Dabney Coleman and Henry Thomas in Cloak & Dagger
Screenshot: Amazon

Watch This offers movie recommendations inspired by new releases or premieres, or occasionally our own inscrutable whims. This week: With Ready Player One still flying the flag for beloved touchstones of the Reagan years, we’re looking back on some unsung gems from the 1980s—the movies from that decade that deserve their own loyal fan followings.

Cloak & Dagger (1984)

Children’s entertainment hasn’t exactly become less weighty or serious over the last couple decades. The opening sequence of Up alone should make that clear. But earlier generations weren’t always as skittish about taking stories aimed at kids to genuinely disturbing places. Look no further than Cloak & Dagger. This is a movie in which (spoiler alert) the 11-year-old protagonist straight-up murders a man. It’s not even in the climax (which, if you’re curious, includes two senior citizens being blown to smithereens). Okay, so the man was a bad guy pointing a gun at him, but still: That is some dark shit for a frothy, fantasy-based action movie geared toward viewers just entering their double digits. What makes it work is how smartly the film aligns traditional youthful (and let’s be honest, masculine) power fantasies of violence with the all-too-real effects of the same.


Cloak & Dagger fits a typical mold at first, providing a young loner with an imaginary friend who helps him through a difficult time. David Osborne (Henry Thomas, just two years after Spielberg made him fly in E.T.) is struggling after the recent death of his mother, leaving his military-vet father (Dabney Coleman) to care for him alone. To cope, David retreats into elaborate role-playing games—specifically the espionage-themed Cloak & Dagger, in which he controls the unflappable and unkillable American agent Jack Flack. Eventually, David’s spy hero (Coleman again, pulling double duty for reasons that are soon clear) manifests in the real world. This worrying hallucination soon proves useful, however, when an injured federal agent pushes a microchip containing military secrets into David’s hands and asks him to keep it safe from some nefarious villains. Suddenly, it’s Jack Flack to the rescue.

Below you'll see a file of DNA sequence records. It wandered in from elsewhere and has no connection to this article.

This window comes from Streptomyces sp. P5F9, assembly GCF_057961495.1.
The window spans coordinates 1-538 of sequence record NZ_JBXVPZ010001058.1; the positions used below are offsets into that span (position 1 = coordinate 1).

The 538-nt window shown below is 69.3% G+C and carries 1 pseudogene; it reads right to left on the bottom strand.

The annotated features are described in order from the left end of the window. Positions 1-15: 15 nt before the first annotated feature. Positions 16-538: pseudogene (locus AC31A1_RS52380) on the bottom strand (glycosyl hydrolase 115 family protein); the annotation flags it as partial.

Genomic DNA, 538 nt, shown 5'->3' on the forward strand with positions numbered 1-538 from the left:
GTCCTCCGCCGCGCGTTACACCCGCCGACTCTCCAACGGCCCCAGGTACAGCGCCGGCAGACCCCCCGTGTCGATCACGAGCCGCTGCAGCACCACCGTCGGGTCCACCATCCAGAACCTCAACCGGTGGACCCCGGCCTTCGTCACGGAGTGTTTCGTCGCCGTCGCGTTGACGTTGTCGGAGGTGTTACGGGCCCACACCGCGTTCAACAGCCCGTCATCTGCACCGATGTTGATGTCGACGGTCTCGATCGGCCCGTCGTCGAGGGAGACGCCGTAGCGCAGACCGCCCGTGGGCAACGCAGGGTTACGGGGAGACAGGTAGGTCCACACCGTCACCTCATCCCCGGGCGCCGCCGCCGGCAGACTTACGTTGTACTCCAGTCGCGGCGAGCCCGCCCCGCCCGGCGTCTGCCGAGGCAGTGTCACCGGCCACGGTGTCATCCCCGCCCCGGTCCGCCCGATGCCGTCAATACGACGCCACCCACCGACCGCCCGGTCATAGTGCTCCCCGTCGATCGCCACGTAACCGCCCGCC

What could be another Hollywood exercise in gleeful kill-the-bad-guys nihilism is soon revealed as its opposite. The further David progresses down the spy-movie path (including arranging an exchange of the microchip for the life of his even-younger playmate from down the street), the more he realizes the horrifying nature of actual violence, and that all the pleasure he found in its fictional representation is deeply, traumatically disturbing in the real world. As Jack increasingly exhorts him to kill and maim without remorse, David slowly pulls back from the dream, until finally accepting that maturing means rejecting childish urges to violence and aggression. (Actually, forget the whole thing about this movie being targeted to children. There are entire generations of American adults out there who could stand to take this message to heart.)

Credit the twist to screenwriter Tom Holland, probably best known as the writer-director of the original Fright Night. Holland pitches the tone squarely at young minds, but his approach possess much more verve than the generic and undistinguished direction by Richard Franklin (Psycho II, Road Games). His best touch comes in an opening dream sequence that finds Flack parachuting into the Russian embassy (bearing an American flag ’chute, no less) and taking out some Cold Warriors in a lunkheaded jingoistic manner—a feel-good set piece that slowly curdles in retrospect. Cloak & Dagger is an endorsement of keeping violence where it belongs: in the realm of fiction.

Availability: Cloak & Dagger is available to rent or purchase through the major digital services. It can also be obtained on DVD from Netflix, Amazon, or possibly your local video store/library.